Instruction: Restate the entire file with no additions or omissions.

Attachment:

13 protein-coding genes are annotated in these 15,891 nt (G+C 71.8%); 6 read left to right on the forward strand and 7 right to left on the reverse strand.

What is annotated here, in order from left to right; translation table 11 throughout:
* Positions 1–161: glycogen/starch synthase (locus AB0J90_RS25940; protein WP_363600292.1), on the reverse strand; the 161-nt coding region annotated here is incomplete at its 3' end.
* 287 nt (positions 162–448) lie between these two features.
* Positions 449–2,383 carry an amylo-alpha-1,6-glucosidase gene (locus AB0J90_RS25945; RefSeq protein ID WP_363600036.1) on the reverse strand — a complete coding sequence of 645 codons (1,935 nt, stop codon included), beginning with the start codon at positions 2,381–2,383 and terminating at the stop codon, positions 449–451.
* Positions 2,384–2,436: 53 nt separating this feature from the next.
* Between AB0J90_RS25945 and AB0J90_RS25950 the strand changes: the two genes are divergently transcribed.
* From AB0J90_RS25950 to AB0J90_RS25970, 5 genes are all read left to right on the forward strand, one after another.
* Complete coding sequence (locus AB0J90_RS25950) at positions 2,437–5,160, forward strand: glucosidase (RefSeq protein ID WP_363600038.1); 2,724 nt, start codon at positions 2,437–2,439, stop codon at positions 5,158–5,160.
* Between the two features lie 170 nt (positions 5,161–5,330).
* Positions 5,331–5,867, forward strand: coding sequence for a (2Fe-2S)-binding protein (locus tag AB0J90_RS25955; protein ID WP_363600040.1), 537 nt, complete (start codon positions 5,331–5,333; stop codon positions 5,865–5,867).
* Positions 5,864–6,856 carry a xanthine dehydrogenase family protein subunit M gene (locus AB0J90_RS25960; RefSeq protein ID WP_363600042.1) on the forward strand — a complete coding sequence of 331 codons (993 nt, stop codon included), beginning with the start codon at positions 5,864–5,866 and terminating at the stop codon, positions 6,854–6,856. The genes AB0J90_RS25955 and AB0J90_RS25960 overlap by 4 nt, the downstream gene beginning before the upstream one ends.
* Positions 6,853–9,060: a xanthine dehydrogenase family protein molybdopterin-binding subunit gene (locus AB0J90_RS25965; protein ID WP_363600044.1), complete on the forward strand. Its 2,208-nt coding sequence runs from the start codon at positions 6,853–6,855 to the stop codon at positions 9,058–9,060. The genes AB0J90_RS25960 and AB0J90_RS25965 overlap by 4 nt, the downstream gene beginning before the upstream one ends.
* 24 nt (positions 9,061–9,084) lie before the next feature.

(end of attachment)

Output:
13 protein-coding genes are annotated in these 15,891 nt (G+C 71.8%); 6 read left to right on the forward strand and 7 right to left on the reverse strand.

What is annotated here, in order from left to right; translation table 11 throughout:
* Positions 1–161: glycogen/starch synthase (locus AB0J90_RS25940; protein WP_363600292.1), on the reverse strand; the 161-nt coding region annotated here is incomplete at its 3' end.
* 287 nt (positions 162–448) lie between these two features.
* Positions 449–2,383 carry an amylo-alpha-1,6-glucosidase gene (locus AB0J90_RS25945; RefSeq protein ID WP_363600036.1) on the reverse strand — a complete coding sequence of 645 codons (1,935 nt, stop codon included), beginning with the start codon at positions 2,381–2,383 and terminating at the stop codon, positions 449–451.
* Positions 2,384–2,436: 53 nt separating this feature from the next.
* Between AB0J90_RS25945 and AB0J90_RS25950 the strand changes: the two genes are divergently transcribed.
* From AB0J90_RS25950 to AB0J90_RS25970, 5 genes are all read left to right on the forward strand, one after another.
* Complete coding sequence (locus AB0J90_RS25950) at positions 2,437–5,160, forward strand: glucosidase (RefSeq protein ID WP_363600038.1); 2,724 nt, start codon at positions 2,437–2,439, stop codon at positions 5,158–5,160.
* Between the two features lie 170 nt (positions 5,161–5,330).
* Positions 5,331–5,867, forward strand: coding sequence for a (2Fe-2S)-binding protein (locus tag AB0J90_RS25955; protein ID WP_363600040.1), 537 nt, complete (start codon positions 5,331–5,333; stop codon positions 5,865–5,867).
* Positions 5,864–6,856 carry a xanthine dehydrogenase family protein subunit M gene (locus AB0J90_RS25960; RefSeq protein ID WP_363600042.1) on the forward strand — a complete coding sequence of 331 codons (993 nt, stop codon included), beginning with the start codon at positions 5,864–5,866 and terminating at the stop codon, positions 6,854–6,856. The genes AB0J90_RS25955 and AB0J90_RS25960 overlap by 4 nt, the downstream gene beginning before the upstream one ends.
* Positions 6,853–9,060: a xanthine dehydrogenase family protein molybdopterin-binding subunit gene (locus AB0J90_RS25965; protein ID WP_363600044.1), complete on the forward strand. Its 2,208-nt coding sequence runs from the start codon at positions 6,853–6,855 to the stop codon at positions 9,058–9,060. The genes AB0J90_RS25960 and AB0J90_RS25965 overlap by 4 nt, the downstream gene beginning before the upstream one ends.
* 24 nt (positions 9,061–9,084) lie before the next feature.